Annotating a Literary Text
As we can see from this, Edgar Allen Poe was a writer of marginalia. He was not alone. Once when I was in the Lilly Library at Indiana University, I examined Sylvia Plath's copy of James Joyce's Portrait of an Artist and what fascinated me were the passages which she had annotated and underscored. Writers would logically be among the first to interact with texts as Poe describes above.
These pages are about the process of annotating literary texts. The explanations assume you are looking for strategies for reading which are somewhere between reading extensively and expansively purely for pleasure or escape, and reading intensely and attentively for analysis and study. Academic work with literature usually implies the latter form of reading, since you are interested in not only enjoyment but appreciation of what makes the literature a work of art or an art that works!
One of the primary techniques or strategies for focusing your engagement with the work is the practice of marking the text. This consists of three main techniques: underlining, annotating in the margins, and representing the work in some graphic or visual form. As experienced readers and students of texts, most of us have used these techniques in order to read and remember expository prose (i.e. essays or textbooks or reports. While the activity for literary works can be similar, sometimes focusing, for example, on remembering material for a test (sorry, EAP!), most of the time it is freer and more oriented to a reader's response or a readers effort to pin down formal features of the text.
I know of no research that establishes the demographics of who does this, when or how often or to what kinds of works. However, I can tell from my own experience that it is a common act for students of literature at all levels and just about mandatory for anyone who will discuss a text in a classroom in any thorough manner.
What are the various things that a reader does or looks for in marking or responds to? We can start with Edgar Allen Poe's list from the above excerpt:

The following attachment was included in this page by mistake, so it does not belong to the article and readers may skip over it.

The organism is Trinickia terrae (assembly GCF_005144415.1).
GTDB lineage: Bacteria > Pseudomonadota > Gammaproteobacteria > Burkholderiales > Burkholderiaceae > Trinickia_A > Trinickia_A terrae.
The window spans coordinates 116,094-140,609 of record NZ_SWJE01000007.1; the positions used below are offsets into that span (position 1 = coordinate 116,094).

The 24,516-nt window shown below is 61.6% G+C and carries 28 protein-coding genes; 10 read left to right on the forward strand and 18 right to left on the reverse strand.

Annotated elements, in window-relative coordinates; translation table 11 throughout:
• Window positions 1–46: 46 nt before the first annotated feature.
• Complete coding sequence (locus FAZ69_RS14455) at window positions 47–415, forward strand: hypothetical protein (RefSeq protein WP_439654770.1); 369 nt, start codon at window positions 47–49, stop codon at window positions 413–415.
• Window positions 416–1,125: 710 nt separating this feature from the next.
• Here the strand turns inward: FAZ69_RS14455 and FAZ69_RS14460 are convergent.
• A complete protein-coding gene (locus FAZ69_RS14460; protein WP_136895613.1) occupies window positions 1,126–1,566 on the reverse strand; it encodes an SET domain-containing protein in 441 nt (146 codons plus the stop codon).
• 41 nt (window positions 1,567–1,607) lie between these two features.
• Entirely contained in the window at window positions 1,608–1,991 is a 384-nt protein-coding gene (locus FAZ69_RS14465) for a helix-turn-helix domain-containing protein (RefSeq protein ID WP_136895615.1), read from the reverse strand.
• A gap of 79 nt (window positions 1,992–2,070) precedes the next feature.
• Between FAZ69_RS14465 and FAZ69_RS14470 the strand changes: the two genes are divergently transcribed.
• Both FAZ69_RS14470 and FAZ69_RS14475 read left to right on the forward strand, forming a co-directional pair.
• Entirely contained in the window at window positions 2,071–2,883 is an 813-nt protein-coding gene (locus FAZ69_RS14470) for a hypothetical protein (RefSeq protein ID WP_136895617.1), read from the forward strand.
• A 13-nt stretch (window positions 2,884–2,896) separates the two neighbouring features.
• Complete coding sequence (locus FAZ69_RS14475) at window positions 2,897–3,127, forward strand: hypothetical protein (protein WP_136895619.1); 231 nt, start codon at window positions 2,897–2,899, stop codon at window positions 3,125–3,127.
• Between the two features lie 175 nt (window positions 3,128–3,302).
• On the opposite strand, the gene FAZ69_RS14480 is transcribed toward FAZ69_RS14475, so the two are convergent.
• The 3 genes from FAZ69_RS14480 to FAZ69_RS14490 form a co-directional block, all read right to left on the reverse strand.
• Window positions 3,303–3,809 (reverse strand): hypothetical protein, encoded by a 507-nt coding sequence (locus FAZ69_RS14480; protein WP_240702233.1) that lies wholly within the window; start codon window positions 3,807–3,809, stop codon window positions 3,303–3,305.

We can add simply that we also ask ourselves what text strategies of the work can we appreciate? Can we
There is, of course, no exhaustive catalog of the things one can do as one reads with active attention, not only to what you are reading but your own meta-cognitive activity of reading.
Many would advise the reader to read the work first without worrying about marking or annotating at all. However, my experience is that once a certain kind of attention is invited by the work itself, I can no longer read without a pencil in hand. I say, to each her own choices. I can say that the second and third readings will differ and other things will spring out of the work to be marked or annotated.
If you plan to write about a piece of literature, especially a short story or poem, make several copies of it at a copier because you may want to use the strategy of annotating and marking for different aspects or features of the text. For example, you may want to read closely for characters and characterization. You may want to read a poem for prosody, scanning and marking rhyme schemes. Various readings can be refined and require their own notes.
You may want to read again Mortimer Adler's essay on "How to Mark a Book" as well. <http://radicalacademy.com/adlermarkabook.htm>
Visit an example of one reader annotating a short story
First read the story. Following these links will take you to online copies of William Carlos William's, "The Use of Force." The third link is to a copy of a version annotated by myself as I prepared the story for a classroom discussion. First are links to the story itself available online. Use these links to read the very short story before examining the comments and markings on the subsequent page.
Then here is the link to the underlined and annotated version. The marks are themselves annotated as I elaborate on the purpose of the annotation. Click on them as well.